That may go down as the worst analogy ever regarding phone use and beer consumption. I guess when I roll to the restroom at work and take a look at the internet, I could also be cracking open a cold one. Furthermore, the role of a teacher is to teach, the role of the student is to learn. If the teacher stops teaching to check email, they are failing to do their job. If the student peruses the internet during class, it can only be assumed they are not doing their job. Whether the student upheld their end of the bargain will become clearer when the grades are released, and that ignores the myriad of factors that go into a grade. Is it rude or impolite to check the phone while someone is talking, I would say so. Is it the end of the world as this professor seems to think, I do not agree.

Posted by: Daniel Waters | Feb 17, 2014 5:23:28 AM

Are law students not supposed to crack open beers in in class? My classroom policies are *way* less strict than that.

Posted by: Orin Kerr | Feb 17, 2014 9:36:01 AM

1) Professor, these students are your clients and pay your salary. Unless they are doing something completely unacceptable, such as taking their clothes off in the middle of class, your job is to continue to do what you are being paid to do, which is to teach. In the real world, where paying clients are tough to come by, we give our clients lots of leeway. If you are putting money in my trust account, you are welcome to use your cell phone anywhere in my office.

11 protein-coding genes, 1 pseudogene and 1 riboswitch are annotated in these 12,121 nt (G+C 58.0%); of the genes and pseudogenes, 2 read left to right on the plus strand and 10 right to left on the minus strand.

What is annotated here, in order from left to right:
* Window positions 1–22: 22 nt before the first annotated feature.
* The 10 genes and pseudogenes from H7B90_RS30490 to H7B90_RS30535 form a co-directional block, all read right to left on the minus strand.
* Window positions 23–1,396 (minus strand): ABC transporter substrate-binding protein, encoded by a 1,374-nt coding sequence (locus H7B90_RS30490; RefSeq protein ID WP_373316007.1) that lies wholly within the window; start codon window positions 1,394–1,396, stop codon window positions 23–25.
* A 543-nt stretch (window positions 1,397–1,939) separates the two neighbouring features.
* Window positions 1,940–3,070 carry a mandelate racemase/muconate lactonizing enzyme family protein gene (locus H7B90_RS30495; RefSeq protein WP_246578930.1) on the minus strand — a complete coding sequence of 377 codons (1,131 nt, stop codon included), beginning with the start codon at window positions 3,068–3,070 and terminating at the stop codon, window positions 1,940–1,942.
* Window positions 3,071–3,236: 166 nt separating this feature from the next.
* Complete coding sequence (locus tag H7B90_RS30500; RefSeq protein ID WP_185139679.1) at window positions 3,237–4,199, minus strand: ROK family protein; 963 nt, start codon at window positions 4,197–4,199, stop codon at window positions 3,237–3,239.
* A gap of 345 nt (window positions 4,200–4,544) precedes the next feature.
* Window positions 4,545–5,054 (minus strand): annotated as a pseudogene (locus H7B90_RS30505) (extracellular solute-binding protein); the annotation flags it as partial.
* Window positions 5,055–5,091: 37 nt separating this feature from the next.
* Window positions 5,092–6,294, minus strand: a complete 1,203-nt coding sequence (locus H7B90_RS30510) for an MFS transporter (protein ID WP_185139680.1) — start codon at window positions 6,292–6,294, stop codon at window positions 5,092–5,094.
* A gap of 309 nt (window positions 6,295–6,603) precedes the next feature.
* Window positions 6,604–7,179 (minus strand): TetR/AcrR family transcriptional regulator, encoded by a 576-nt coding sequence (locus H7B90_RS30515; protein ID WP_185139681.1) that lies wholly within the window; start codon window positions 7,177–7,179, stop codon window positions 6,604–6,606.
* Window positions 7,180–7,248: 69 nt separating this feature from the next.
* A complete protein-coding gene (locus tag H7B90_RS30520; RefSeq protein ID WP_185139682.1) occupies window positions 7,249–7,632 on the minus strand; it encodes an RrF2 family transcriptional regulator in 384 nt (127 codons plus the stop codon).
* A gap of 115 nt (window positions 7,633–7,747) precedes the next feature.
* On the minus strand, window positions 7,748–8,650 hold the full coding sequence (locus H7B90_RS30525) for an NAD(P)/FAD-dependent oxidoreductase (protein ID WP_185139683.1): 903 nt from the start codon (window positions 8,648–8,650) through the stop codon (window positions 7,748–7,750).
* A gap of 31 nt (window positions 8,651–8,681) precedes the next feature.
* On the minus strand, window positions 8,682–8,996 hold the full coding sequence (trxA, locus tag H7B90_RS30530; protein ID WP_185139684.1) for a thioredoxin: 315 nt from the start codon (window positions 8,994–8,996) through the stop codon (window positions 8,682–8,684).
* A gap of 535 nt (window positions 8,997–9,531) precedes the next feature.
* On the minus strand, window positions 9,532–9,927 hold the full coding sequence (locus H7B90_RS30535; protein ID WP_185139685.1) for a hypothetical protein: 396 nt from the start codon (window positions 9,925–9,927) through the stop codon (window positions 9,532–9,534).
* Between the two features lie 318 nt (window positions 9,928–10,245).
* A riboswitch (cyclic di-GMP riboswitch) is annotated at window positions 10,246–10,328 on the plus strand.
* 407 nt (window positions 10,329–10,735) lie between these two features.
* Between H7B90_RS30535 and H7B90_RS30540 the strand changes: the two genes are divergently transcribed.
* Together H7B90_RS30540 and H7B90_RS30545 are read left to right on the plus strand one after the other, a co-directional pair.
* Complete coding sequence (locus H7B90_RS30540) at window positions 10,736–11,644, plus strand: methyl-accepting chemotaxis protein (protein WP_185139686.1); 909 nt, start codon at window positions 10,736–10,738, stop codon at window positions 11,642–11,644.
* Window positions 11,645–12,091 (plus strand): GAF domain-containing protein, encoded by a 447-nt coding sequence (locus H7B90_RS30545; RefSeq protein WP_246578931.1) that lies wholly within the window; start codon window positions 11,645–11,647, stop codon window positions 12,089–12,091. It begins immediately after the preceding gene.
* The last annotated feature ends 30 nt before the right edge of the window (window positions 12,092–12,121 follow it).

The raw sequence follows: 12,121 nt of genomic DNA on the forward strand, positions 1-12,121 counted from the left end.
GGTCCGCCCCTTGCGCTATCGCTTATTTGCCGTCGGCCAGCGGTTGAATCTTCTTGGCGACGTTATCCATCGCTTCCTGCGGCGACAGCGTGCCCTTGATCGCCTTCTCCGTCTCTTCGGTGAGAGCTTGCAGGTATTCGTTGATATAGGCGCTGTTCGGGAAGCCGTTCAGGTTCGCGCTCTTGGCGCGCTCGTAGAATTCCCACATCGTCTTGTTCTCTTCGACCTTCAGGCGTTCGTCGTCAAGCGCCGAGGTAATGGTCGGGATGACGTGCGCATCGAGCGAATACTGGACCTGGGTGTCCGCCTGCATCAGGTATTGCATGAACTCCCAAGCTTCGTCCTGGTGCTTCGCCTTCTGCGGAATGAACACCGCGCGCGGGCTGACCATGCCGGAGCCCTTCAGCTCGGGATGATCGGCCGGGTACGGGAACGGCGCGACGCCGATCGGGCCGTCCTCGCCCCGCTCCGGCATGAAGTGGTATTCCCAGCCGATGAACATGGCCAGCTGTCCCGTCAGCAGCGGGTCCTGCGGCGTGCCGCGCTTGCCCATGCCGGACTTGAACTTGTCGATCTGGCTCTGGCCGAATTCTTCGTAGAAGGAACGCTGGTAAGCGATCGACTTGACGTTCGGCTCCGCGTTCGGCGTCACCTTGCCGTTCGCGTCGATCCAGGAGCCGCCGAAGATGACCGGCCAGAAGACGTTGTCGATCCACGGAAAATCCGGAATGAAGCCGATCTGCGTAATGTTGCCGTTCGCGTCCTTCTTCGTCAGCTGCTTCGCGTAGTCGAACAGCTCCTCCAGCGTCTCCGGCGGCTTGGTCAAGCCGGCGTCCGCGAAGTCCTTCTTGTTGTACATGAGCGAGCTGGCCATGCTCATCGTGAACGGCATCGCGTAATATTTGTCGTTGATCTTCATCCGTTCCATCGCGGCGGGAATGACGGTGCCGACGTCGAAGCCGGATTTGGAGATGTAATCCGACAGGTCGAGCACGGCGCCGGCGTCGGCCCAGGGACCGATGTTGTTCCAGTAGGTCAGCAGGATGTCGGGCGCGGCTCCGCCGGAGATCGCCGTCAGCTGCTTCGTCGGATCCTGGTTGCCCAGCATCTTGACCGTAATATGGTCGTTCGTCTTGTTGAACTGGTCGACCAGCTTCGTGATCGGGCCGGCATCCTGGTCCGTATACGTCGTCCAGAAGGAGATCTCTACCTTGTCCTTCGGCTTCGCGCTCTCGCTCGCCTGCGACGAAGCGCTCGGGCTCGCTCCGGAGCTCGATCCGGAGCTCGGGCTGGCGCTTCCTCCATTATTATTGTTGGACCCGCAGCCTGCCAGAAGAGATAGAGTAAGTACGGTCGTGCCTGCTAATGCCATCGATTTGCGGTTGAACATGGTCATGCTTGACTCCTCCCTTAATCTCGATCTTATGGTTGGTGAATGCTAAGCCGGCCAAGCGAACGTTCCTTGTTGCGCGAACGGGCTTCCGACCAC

2) Another news flash from the real world: we use our cell phones everywhere. I am constantly on my cell phone while in the courtroom waiting for my case to be called, texting and checking email. I am on my cell phone when I check my calendar in front of the judge.

I want your job, where you get to tell your clients what to do and not worry about where your next meal is coming from.

Posted by: AnonymousAttorney | Feb 17, 2014 10:34:56 AM

Shocking.

Entitled, overpaid professor is belittles young person mortgaging their future to pay for her $6 lattes. I apologize for my redundancy. In other news, the sun came up today.

Posted by: BoredJD | Feb 17, 2014 12:57:01 PM

What a disappointing series of smug comments dripping with the sense of entitlement. It reinforces my gratitude for the hardworking and respectful young associates at my firm. My partners and I don't take these young lawyers for granted, and the comments to this story reminds us why.

Posted by: Mike Petrik | Feb 18, 2014 10:09:35 AM